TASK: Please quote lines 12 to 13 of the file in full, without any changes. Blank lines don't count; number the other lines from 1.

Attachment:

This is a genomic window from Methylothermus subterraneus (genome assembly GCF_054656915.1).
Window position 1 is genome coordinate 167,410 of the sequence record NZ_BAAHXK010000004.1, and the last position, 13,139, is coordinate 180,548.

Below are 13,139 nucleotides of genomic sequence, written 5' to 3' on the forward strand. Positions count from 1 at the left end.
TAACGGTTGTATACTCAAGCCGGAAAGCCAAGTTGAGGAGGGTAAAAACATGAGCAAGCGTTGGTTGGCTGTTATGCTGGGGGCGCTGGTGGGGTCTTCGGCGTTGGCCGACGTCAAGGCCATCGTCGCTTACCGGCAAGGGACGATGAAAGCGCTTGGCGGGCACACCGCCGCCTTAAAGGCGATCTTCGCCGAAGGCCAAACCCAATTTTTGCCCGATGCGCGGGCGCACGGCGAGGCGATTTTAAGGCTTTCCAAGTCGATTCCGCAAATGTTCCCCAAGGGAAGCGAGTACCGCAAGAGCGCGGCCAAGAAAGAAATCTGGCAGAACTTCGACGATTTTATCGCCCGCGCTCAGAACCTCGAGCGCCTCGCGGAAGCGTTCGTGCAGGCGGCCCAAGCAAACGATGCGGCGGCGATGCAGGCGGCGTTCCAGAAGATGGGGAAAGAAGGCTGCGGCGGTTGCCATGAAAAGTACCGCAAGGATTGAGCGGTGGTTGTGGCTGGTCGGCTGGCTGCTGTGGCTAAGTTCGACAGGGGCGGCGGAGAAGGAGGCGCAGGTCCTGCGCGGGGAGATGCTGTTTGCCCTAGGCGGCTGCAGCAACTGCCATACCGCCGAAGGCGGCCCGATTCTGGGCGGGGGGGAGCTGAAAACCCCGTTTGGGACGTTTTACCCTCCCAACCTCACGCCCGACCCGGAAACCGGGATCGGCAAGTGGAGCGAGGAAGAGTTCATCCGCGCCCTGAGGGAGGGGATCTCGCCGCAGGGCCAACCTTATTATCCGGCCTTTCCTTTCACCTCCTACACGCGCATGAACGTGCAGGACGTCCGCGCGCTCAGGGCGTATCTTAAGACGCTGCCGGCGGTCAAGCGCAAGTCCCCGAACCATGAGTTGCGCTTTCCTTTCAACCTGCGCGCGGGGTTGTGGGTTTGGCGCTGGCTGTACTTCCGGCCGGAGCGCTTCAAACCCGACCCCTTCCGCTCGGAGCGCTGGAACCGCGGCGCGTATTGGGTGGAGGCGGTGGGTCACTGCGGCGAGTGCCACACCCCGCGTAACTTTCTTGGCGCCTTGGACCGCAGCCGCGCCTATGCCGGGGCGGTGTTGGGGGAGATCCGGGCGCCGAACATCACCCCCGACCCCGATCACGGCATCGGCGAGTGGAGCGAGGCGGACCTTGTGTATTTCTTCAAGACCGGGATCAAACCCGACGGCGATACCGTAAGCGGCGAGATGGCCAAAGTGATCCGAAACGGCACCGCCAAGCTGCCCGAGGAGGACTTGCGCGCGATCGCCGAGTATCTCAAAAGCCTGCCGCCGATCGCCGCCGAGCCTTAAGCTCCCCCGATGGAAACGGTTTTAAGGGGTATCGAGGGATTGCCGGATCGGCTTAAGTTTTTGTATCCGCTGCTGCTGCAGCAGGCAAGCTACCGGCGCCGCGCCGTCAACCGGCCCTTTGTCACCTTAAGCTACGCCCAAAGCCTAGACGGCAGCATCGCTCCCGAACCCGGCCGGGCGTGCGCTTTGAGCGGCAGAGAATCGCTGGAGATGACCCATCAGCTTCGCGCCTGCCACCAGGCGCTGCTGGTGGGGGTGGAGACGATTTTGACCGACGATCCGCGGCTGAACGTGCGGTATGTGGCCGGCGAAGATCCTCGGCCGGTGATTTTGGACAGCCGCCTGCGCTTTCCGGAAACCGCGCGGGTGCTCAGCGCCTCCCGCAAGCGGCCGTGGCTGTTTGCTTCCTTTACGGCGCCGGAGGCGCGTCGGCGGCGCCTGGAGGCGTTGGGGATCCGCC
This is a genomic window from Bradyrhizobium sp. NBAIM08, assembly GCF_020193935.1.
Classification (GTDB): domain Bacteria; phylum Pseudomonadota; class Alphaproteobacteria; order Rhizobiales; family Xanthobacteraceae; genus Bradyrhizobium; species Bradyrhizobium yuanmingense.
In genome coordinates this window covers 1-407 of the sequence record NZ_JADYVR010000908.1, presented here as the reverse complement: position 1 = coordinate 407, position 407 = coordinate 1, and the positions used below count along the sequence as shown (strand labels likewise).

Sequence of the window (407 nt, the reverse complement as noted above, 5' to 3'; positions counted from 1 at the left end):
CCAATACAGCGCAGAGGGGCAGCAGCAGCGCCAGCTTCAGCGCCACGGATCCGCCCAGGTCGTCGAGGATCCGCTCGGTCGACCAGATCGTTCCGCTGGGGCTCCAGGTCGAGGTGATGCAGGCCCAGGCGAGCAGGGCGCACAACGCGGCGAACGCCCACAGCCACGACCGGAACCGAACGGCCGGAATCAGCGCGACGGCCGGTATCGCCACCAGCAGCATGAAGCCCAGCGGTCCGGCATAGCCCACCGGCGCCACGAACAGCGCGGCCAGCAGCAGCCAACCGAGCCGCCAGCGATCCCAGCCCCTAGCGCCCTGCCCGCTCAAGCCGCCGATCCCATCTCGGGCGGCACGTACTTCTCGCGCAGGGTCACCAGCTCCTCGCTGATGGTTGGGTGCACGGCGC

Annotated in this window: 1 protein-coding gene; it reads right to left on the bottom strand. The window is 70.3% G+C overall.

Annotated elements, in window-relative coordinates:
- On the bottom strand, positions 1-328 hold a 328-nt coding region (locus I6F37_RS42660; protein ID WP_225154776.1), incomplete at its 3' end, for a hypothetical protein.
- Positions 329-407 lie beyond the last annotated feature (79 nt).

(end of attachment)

- On the bottom strand, positions 1-328 hold a 328-nt coding region (locus I6F37_RS42660; protein ID WP_225154776.1), incomplete at its 3' end, for a hypothetical protein.
- Positions 329-407 lie beyond the last annotated feature (79 nt).